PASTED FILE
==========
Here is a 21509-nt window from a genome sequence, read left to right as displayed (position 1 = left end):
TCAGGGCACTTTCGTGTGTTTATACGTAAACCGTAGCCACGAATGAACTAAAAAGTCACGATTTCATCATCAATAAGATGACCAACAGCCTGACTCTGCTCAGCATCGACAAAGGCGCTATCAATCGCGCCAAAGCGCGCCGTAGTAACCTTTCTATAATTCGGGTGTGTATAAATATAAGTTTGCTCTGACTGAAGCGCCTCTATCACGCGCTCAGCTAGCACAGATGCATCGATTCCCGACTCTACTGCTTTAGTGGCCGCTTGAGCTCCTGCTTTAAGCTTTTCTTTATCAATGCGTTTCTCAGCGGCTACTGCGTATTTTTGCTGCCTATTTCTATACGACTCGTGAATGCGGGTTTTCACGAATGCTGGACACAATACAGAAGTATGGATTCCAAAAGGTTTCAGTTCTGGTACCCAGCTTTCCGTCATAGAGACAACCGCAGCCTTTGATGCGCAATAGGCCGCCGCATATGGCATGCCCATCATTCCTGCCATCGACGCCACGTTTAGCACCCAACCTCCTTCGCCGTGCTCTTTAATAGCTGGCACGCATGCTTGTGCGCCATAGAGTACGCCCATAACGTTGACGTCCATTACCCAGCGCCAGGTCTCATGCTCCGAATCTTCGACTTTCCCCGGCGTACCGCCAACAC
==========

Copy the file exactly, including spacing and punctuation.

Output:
Here is a 21509-nt window from a genome sequence, read left to right as displayed (position 1 = left end):
TCAGGGCACTTTCGTGTGTTTATACGTAAACCGTAGCCACGAATGAACTAAAAAGTCACGATTTCATCATCAATAAGATGACCAACAGCCTGACTCTGCTCAGCATCGACAAAGGCGCTATCAATCGCGCCAAAGCGCGCCGTAGTAACCTTTCTATAATTCGGGTGTGTATAAATATAAGTTTGCTCTGACTGAAGCGCCTCTATCACGCGCTCAGCTAGCACAGATGCATCGATTCCCGACTCTACTGCTTTAGTGGCCGCTTGAGCTCCTGCTTTAAGCTTTTCTTTATCAATGCGTTTCTCAGCGGCTACTGCGTATTTTTGCTGCCTATTTCTATACGACTCGTGAATGCGGGTTTTCACGAATGCTGGACACAATACAGAAGTATGGATTCCAAAAGGTTTCAGTTCTGGTACCCAGCTTTCCGTCATAGAGACAACCGCAGCCTTTGATGCGCAATAGGCCGCCGCATATGGCATGCCCATCATTCCTGCCATCGACGCCACGTTTAGCACCCAACCTCCTTCGCCGTGCTCTTTAATAGCTGGCACGCATGCTTGTGCGCCATAGAGTACGCCCATAACGTTGACGTCCATTACCCAGCGCCAGGTCTCATGCTCCGAATCTTCGACTTTCCCCGGCGTACCGCCAACAC